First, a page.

Andrew Bastawrous, an eye surgeon at the London School of Hygiene and Tropical Medicine, won last year’s Max Perutz Science Writing Award with an article explaining the importance of his research developing smartphone apps for checking eye health. As we launch this year’s competition, Andrew explains what winning the award did for him, and provides a few tips for budding writers.
Andrew with his wife Madeleine and son Lucas (left), and the whole research team
Why did you enter the Max Perutz Science Writing Award?
A fellow PhD student at the university sent me the link and suggested I should apply. It made sense to write an article explaining the project in non-scientific terms as I was always being asked by friends and family what it was that I was doing. This was the perfect opportunity to distill my thoughts into a form that could be understood by everyone and that I could direct people to if they were interested. I never expected to end up winning the competition.
How did taking part in the competition and winning the award change your thoughts about science communication?
Having to sit down and write something without jargon made me look at my work in a different light. Trying to see something you are deeply involved in from a more distant and very different perspective can be quite challenging, but very refreshing. The question set to us was, “Why does your research matter?” Getting to the heart of that question meant engaging with the emotion that drives the work in the first place.
The whole process has made me appreciate good writers and their ability to present complex information in an engaging way. It has also encouraged me to write about the everyday scientific work I’m doing in Kenya in a manner that can be understood by friends and family. Read more
The University of Newcastle’s Doug Turnbull is part of a team (with Professors Mary Herbert and Alison Murdoch) that is developing a technique to prevent inherited genetic conditions called mitochondrial diseases. ‘Mitochondrial transfer’ replaces a woman’s faulty mitochondria with those of a healthy donor, and combining the technique with IVF could mean affected women no longer pass on these diseases.
As the public consultation on whether to change the law to allow mitochondrial transfer draws to a close, Katherine Nightingale talks to Doug about the technique, why it’s needed and what it’s like to be working in a potentially legislation-changing field.
Will we have heard of any of these mitochondrial diseases?
The diseases affect the mitochondria — the ‘batteries’ of the cell that produce the energy cells need to function properly. You might not have heard of them; some, such as Leigh’s syndrome, have been known for many years among doctors and researchers but the collective term of mitochondrial diseases isn’t well known among the public, even though around 1 in 6,000 children is born with some kind of mitochondrial disease. The diseases most affect the parts of the body that use the most energy: the brain and nervous system, muscles and other major organs such as the heart and liver.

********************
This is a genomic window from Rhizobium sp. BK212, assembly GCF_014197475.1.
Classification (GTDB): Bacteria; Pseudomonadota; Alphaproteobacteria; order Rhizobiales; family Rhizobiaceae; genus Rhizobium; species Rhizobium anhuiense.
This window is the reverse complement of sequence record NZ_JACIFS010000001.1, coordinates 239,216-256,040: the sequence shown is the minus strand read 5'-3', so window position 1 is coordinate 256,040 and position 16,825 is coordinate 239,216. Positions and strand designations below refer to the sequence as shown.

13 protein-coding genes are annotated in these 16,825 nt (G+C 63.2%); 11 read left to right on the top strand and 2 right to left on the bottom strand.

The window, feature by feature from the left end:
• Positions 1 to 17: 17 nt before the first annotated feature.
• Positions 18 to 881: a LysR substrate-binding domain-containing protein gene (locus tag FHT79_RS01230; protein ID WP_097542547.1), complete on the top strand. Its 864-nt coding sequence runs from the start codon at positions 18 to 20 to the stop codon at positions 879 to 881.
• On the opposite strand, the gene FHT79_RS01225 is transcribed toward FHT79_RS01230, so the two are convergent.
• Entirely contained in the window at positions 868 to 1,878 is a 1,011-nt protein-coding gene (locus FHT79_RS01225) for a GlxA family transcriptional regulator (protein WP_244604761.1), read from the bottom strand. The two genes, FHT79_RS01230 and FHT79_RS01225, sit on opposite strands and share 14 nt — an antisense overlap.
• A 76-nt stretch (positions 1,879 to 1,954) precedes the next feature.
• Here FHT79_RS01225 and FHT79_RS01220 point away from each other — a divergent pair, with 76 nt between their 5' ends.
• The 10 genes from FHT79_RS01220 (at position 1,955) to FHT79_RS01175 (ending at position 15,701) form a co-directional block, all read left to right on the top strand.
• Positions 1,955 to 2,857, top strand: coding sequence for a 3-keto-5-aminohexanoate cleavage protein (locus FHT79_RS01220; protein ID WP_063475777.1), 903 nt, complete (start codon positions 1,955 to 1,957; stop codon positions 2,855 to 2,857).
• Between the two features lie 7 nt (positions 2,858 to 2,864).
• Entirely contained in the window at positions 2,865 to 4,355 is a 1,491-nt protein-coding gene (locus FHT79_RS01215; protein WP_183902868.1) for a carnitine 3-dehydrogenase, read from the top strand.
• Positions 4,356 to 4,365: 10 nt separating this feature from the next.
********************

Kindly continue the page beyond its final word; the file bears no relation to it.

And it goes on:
The intriguing thing about mitochondria is that they have their own DNA, separate to the DNA in a cell’s nucleus. The affected genes in mitochondrial diseases are in this mitochondrial DNA, meaning they are inherited differently to other genetic diseases — only mothers pass them on to their children through their eggs. Read more
Ian Wilmut (Copyright: MRC Centre for Regenerative Medicine)
Professor Sir Ian Wilmut was formerly Director of the MRC Centre for Regenerative Medicine at the University of Edinburgh. Famously, he led the research group that first cloned a mammal from an adult body cell — Dolly the sheep — in 1996. Sarah Harrop spoke to him about how far regenerative medicine has come and what the future might hold.
What are some of the different approaches to regenerative medicine currently being undertaken by scientists?
Very broadly, there are two main approaches at the moment. We’re using stem cells to understand the mechanisms that cause some degenerative diseases so that it’s possible then to identify drugs that are able to prevent the development of symptoms. The second strategy is to produce cells that can replace those that have died or ceased to function normally in degenerative diseases.
What benefits and insights might the first approach offer?
To identify the molecular mechanisms that lead to disease it’s important to be able to study cells that are affected by the disease in the lab. A key innovation that makes this possible is our ability to treat skin cells so that they are changed and become very similar to embryo stem cells. These cells — induced pluripotent stem cells, or iPS cells — are able to form all of the different cell types and grow in culture for very long periods. This makes it possible to produce the large number of cells required for research. Read more